Laura Aboulhosn

On September 11, 2013, the Federal Circuit Court held in Atar S.r.l v. United States[1] that the Department of Commerce (Commerce) acted reasonably in excluding below cost sales dating from prior administrative review when calculating the constructed value profit cap applicable to Atar’s merchandise.  This case grants Commerce the ability to have a more hands on and less regulated approach to determining the constructed value for merchandise.

This appeal arrived to the Federal Circuit after a long complex history.  In 1996, Commerce determined that certain pasta products from Italy were being sold in the United States at less than fair value.  Commerce published an antidumping order in order to prevent any further price undercutting from imported Italian pastas.[2]

Nine years after the order was issued Commerce conducted its review of the antidumping order.  To calculate antidumping orders Commerce usually compares the export price of the subject merchandise with the “normal value” or price of like products sold in the exporter’s home market or a representative third country.[3]  For Atar, Commerce determined that it could not assess normal value by reference to Atar’s proffered home-market or third-country sales data, so it approximated the normal value of Atar’s subject goods using a constructed value approach.[4]

The constructed value for merchandise under antidumping review ordinarily equals the sum of (1) the cost of materials and fabrication needed to produce the merchandise in the ordinary course of trade; (2) the exporter’s actual selling, general, and administrative costs (SGA) incurred and actual profits realized in the production of a foreign like product in the ordinary course of trade; and (3) packing and container costs.[5]  Commerce has three options for how to go about determining the constructed value.  Option (i) uses the actual amounts incurred and realized by the specific exporter under review of foreign sales of merchandise that falls within the same general category as the subject merchandise.[6]  In this case, Commerce determined that it could not proceed under option (i) to calculate the constructed value of Atar’s products because Atar lacked data from a viable comparison market.[7]  Option (ii) relies on the weighed average of the actual costs incurred and profits realized by the other exporters under review in selling a foreign product in the ordinary course of trade.[8]  Option (ii) also proved unavailable because the review included only one other respondent and Commerce concluded that relying on that respondent’s reported profit and SGA cost data would expose confidential business information.[9]  Commerce invoked option (iii), which broadly authorizes the agency to derive the necessary profit and SGA values via “any other reasonable method.”[10]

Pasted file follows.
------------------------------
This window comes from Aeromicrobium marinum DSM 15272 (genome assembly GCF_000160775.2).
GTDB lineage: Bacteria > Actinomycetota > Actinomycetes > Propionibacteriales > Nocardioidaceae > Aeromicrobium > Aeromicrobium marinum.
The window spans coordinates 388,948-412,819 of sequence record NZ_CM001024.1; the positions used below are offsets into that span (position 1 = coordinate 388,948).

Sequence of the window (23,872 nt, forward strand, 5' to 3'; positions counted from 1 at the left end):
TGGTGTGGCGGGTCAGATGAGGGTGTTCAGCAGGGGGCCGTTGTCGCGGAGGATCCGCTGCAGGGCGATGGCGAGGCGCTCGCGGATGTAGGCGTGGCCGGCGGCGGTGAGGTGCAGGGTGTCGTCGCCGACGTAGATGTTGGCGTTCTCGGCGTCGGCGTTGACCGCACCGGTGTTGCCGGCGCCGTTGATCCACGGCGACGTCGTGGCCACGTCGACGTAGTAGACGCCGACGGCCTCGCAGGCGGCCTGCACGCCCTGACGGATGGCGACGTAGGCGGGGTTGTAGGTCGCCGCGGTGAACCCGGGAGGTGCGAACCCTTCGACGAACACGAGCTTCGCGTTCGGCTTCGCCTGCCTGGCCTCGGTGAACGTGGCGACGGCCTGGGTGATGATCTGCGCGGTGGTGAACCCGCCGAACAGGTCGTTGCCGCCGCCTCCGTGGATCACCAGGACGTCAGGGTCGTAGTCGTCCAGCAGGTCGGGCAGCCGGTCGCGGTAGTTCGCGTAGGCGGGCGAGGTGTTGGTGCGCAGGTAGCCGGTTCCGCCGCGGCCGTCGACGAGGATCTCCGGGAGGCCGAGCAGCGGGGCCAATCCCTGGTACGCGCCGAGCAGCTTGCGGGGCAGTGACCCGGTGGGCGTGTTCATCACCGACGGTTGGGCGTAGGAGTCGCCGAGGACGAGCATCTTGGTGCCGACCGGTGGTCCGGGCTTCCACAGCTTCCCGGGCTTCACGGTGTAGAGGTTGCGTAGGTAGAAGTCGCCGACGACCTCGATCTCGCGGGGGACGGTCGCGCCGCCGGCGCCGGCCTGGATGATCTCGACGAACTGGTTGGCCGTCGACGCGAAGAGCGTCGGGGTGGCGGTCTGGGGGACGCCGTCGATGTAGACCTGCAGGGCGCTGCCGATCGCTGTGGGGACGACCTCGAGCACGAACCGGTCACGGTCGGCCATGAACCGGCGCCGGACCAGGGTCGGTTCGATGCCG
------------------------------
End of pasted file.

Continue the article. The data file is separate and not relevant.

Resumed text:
The Federal Circuit Court held that Commerce is entitled to substantial deference in its choice of accounting methodology, and, as a reviewing court, they do not want to substitute one reasonable approach for another according to their preferences.  The court agreed with Commerce’s decision and did not advocate for a bright line rule to determine antidumping duty margins.  This may lead to exporters being less interested in importing to the United States if it is possible that its product could be seen as being sold at less than what is “fair value.”  Although this decision does not create a new rule for how Commerce will set its constructed value it does present the importer with a few issues to consider before sending products to the United States.

This type of protectionist tariff is utilized by Commerce to make sure that importers are not undercutting the US market.  The tariffs can lead to higher prices for domestic consumers and a reduction of competitiveness of domestic companies producing similar goods.  Either scenario does not bode well for companies or consumers in the United States.

By invoking option (iii) to determine the constructed value, Commerce was allowed a broad spectrum of accounting possibilities based on its discretion.  The other two options look to a constructed value based on comparison markets and products that have been assessed by Commerce.  Instead of using the specified rules through option (i) or (ii) which require the agency to create a comparison between the market and the company’s product. Commerce developed its own determination based on a calculus of its choosing. While the court does state that this is not outside the purview of Commerce to do this, importers may heed this decision as a warning.

Whether this means that future companies will be diverted from exporting their items to the United States will be determined in future months and subsequent decisions but this decision does set a precedent for Commerce to use the broader language of option iii to determine the constructed valued and therefore the duty margin for products imported to the United States.

[1] Atar S.r.l. v. United States, No. 2013-1001, 2013 WL 4826340 (Fed. Cir. Sept. 11, 2013).

[2] Certain Pasta From Italy, 61 FR 38547-01 (Dep’t Commerce June 14, 1996) (notice of order) (“[A]ntidumping duties equal to the amount by which the normal value of the merchandise exceeds the export price or constructed export price for all entries of pasta from Italy. These antidumping duties will be assessed on all un-liquidated entries of pasta from Italy entered, or withdrawn from warehouse, for consumption on or after January 19, 1996, the date on which the Department published its preliminary determination notice in the Federal Register.”).

[3] Atar S.r.l., 2013 WL 4826340, at *1.

[4] Id.

19 U.S.C. § 1677b(e)(2)(B)(i).

[7] Atar S.r.l., 2013 WL 4826340, *2; see § 1677(e)(2)(A).

[8] 19 U.S.C. § 1677b(e)(2)(B)

[9] Atar S.r.l., 2013 WL 4826340, *2.

[10] Id.

Posted in

Share this post